It’s official: Hillary Clinton, Democrat, and Marco Rubio, Republican, have thrown their hats in the ring to be the next American president for 2016.
Hillary Clinton has been planning to run in 2016 and hinting at it for a long time now, of course. Everyone knew it, and it was just a matter of time before her campaign began.
On Sunday, Clinton made it official, announcing her candidacy for the highest office in the United States through a two-minute video released during the afternoon.
“I’m running for president,” Clinton said during the end of a video in which numerous people talk about what they’re getting ready to do in the year to come. “Americans have fought their way back from tough economic times, but the deck is still stacked in favor of those at the top.”
Favorite to Win Democratic Nomination
Clinton will enter the 2016 race as an overwhelming favorite to capture the Democratic nomination for president. She was the favorite heading into the 2008 election as well, but it was expected that other contenders, including now President Barack Obama and former North Carolina Senator John Edwards, would certainly be competitive.
It was ultimately Obama who dragged Clinton into a neck-and-neck fight for the nomination that lasted much longer than most modern primary campaigns.
But this time around, it is difficult to see who could truly press Clinton. Recent polling show a majority of Democrats already supporting her, with other likely candidates, such as Vice President Joe Biden, coming in at only around 10 percent of the vote.
Progressive favorite Elizabeth Warren could be an intriguing alternative, but appears to be sitting out of the race, while other likely candidates, such as Senator Bernie Sanders (I-VT) and former Maryland Governor Martin O’Malley have yet to pick up any significant support.
Should Sanders decide to run, he could either do so an Independent in the general election, or would have to register as a Democrat to run in their primary, of course. He has said he will decide definitively either way by April 30.
If Clinton were to win the nomination, she would be the first woman ever to win the presidential nomination of a major American political party.
In her announcement video, Clinton looked to be positioning herself as a populist who would appeal to middle-class voters concerned about economic inequality.
“Everyday Americans need a champion and I want to be that champion,” Clinton said. “So you can do more than just get by, you can get ahead and stay ahead, because when families are strong, America is strong.”
Limited History on Gambling Issues
It’s hard to say exactly what a Hillary Clinton presidency would mean for the gambling industry, particularly online.
The issue has rarely been a major one for Clinton, though she has touched on it a few times in the past: as the first lady of Arkansas is 1984, she opposed a casino gambling ballot initiative, while decades later in New York, she supported plans to add casinos in the Empire State.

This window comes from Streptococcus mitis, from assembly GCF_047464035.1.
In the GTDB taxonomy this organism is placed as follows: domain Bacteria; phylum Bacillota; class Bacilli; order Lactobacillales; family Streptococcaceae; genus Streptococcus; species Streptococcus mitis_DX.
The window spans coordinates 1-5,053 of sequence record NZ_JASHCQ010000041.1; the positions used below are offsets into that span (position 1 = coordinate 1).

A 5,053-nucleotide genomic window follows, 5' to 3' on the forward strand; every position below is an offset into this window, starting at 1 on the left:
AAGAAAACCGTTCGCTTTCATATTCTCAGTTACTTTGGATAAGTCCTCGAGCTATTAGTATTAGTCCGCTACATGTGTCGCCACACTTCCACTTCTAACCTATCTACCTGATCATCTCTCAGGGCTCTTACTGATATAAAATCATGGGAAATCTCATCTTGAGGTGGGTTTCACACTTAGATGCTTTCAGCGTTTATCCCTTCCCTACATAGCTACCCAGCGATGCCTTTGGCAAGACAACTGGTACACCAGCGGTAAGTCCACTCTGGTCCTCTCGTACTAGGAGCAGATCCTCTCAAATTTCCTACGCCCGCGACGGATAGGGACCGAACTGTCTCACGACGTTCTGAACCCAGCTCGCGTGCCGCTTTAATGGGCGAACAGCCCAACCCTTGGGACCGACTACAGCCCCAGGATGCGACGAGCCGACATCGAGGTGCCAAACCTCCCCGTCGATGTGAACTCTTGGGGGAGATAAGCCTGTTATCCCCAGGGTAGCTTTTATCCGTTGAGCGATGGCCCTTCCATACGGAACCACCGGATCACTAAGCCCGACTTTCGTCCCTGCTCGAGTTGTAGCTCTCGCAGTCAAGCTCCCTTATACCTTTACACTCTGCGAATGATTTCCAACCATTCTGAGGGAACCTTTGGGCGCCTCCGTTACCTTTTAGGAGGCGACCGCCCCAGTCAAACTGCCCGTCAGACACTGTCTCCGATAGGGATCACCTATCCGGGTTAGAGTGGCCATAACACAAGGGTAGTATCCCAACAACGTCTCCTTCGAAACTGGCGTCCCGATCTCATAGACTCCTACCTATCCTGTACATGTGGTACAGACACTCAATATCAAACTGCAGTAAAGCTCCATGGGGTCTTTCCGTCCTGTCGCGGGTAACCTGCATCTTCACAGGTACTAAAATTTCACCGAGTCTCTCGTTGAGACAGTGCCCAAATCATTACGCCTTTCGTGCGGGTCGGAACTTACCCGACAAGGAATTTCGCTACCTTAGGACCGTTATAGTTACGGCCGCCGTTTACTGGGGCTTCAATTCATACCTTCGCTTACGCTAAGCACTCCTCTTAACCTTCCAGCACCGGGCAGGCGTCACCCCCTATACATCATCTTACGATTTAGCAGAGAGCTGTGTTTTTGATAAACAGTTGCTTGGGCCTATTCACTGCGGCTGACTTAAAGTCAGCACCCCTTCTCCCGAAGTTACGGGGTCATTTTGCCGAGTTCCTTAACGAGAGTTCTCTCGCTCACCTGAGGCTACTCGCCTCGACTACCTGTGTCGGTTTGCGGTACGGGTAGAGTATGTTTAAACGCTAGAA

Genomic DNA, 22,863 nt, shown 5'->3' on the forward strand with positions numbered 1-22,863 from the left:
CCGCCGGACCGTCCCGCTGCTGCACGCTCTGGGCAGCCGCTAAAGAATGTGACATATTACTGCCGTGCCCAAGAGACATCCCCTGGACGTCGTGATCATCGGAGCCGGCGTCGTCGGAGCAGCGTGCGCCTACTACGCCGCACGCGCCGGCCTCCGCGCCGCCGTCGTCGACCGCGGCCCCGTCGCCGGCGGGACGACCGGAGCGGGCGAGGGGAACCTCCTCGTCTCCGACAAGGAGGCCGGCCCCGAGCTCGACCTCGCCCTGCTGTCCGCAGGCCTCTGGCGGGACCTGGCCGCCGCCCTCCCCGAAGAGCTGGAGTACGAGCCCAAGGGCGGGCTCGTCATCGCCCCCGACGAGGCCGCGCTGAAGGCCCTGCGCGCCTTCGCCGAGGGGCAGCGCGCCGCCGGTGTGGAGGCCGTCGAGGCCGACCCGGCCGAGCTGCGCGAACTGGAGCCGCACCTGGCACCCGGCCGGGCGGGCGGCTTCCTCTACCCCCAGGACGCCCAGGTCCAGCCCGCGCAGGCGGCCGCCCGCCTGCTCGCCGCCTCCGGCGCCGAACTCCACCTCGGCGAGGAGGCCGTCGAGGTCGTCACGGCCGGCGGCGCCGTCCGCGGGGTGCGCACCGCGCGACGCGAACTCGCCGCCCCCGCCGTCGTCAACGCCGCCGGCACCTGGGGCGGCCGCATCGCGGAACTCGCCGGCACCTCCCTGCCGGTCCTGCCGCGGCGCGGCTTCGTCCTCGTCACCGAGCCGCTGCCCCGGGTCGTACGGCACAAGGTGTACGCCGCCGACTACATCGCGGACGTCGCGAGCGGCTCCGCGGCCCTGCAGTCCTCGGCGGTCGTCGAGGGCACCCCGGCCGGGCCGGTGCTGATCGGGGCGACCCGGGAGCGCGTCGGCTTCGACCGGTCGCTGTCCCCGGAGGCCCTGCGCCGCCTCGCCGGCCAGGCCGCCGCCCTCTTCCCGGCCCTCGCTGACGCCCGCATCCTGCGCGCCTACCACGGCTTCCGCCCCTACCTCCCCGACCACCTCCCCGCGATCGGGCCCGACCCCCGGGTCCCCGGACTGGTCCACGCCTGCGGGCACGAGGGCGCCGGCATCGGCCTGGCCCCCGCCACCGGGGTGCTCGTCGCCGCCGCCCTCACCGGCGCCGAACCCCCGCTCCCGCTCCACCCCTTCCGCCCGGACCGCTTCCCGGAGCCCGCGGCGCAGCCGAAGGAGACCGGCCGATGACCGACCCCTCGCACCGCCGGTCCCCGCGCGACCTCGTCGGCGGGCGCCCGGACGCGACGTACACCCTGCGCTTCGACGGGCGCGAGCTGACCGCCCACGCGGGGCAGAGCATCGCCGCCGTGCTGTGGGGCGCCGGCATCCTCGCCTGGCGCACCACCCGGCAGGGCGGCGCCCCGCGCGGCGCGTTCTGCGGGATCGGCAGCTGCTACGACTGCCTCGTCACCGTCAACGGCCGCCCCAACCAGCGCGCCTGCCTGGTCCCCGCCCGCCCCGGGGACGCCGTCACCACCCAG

As far as online gambling goes, Clinton was part of the unanimous Senate vote in favor of the SAFE Port Act, the bill that would then come to include the Unlawful Internet Gambling Enforcement Act (UIGEA) after the House-Senate Conference Committee chose to include UIGEA in the final bill (it had only appeared in the version voted on by the House of Representatives).
The Senate, including Clinton, then passed the bill with UIGEA by unanimous consent in 2006. Given the nearly unanimous support for what was considered a “must-pass” security bill that UIGEA was tacked onto, it’s hard to say how Clinton actually feels about online gambling, however.
The only safe prediction is that Clinton would be unlikely to support the Restoration of America’s Wire Act (RAWA) or other bans on state-level online gambling, as she has not made any signal that she supports such efforts now or in the past.
Rubio Announces Bid, Has Anti-Gambling Past
On Monday, Senator Marco Rubio of Florida announced his bid for the Republican nomination for president. Unlike Clinton, Rubio will be entering a very crowded field, one that could have as many as a dozen contenders fighting for the right to represent the GOP.
Rubio announced his decision at a breakfast with top donors, and was expected to make a formal announcement Monday night.
Senator Ted Cruz (R-Texas) and Senator Rand Paul (R-Kentucky) have also already announced their bids for the Republican nomination.
Rubio has taken anti-gambling positions on several occasions throughout his career, often opposing efforts to expand land-based gambling in Florida.
He has similarly come out against the expansion of Internet gambling, though it is not yet clear if he would support RAWA or another federal online gambling ban.